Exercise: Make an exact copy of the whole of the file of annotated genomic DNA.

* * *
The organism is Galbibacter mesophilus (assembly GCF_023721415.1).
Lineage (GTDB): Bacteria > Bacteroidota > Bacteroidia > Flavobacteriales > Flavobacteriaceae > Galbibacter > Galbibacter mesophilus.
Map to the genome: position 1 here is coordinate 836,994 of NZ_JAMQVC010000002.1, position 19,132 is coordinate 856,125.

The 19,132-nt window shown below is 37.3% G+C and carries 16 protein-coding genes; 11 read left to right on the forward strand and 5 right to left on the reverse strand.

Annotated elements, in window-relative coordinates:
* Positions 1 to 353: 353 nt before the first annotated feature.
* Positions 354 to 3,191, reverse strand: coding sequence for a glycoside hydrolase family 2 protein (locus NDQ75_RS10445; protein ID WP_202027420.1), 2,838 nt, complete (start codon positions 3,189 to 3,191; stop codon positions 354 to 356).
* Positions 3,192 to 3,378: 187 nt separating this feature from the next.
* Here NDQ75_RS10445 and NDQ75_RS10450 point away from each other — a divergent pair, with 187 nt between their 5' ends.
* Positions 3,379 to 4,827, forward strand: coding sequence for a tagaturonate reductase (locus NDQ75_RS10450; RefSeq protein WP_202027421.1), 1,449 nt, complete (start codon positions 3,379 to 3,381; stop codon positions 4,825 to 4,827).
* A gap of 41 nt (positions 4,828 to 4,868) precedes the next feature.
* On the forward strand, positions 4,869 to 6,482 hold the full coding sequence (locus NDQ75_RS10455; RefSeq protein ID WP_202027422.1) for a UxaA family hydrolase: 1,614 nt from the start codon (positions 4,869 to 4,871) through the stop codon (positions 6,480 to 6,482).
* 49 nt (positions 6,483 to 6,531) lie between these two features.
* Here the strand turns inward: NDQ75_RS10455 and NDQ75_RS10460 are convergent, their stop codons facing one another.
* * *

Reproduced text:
The organism is Galbibacter mesophilus (assembly GCF_023721415.1).
Lineage (GTDB): Bacteria > Bacteroidota > Bacteroidia > Flavobacteriales > Flavobacteriaceae > Galbibacter > Galbibacter mesophilus.
Map to the genome: position 1 here is coordinate 836,994 of NZ_JAMQVC010000002.1, position 19,132 is coordinate 856,125.

The 19,132-nt window shown below is 37.3% G+C and carries 16 protein-coding genes; 11 read left to right on the forward strand and 5 right to left on the reverse strand.

Annotated elements, in window-relative coordinates:
* Positions 1 to 353: 353 nt before the first annotated feature.
* Positions 354 to 3,191, reverse strand: coding sequence for a glycoside hydrolase family 2 protein (locus NDQ75_RS10445; protein ID WP_202027420.1), 2,838 nt, complete (start codon positions 3,189 to 3,191; stop codon positions 354 to 356).
* Positions 3,192 to 3,378: 187 nt separating this feature from the next.
* Here NDQ75_RS10445 and NDQ75_RS10450 point away from each other — a divergent pair, with 187 nt between their 5' ends.
* Positions 3,379 to 4,827, forward strand: coding sequence for a tagaturonate reductase (locus NDQ75_RS10450; RefSeq protein WP_202027421.1), 1,449 nt, complete (start codon positions 3,379 to 3,381; stop codon positions 4,825 to 4,827).
* A gap of 41 nt (positions 4,828 to 4,868) precedes the next feature.
* On the forward strand, positions 4,869 to 6,482 hold the full coding sequence (locus NDQ75_RS10455; RefSeq protein ID WP_202027422.1) for a UxaA family hydrolase: 1,614 nt from the start codon (positions 4,869 to 4,871) through the stop codon (positions 6,480 to 6,482).
* 49 nt (positions 6,483 to 6,531) lie between these two features.
* Here the strand turns inward: NDQ75_RS10455 and NDQ75_RS10460 are convergent, their stop codons facing one another.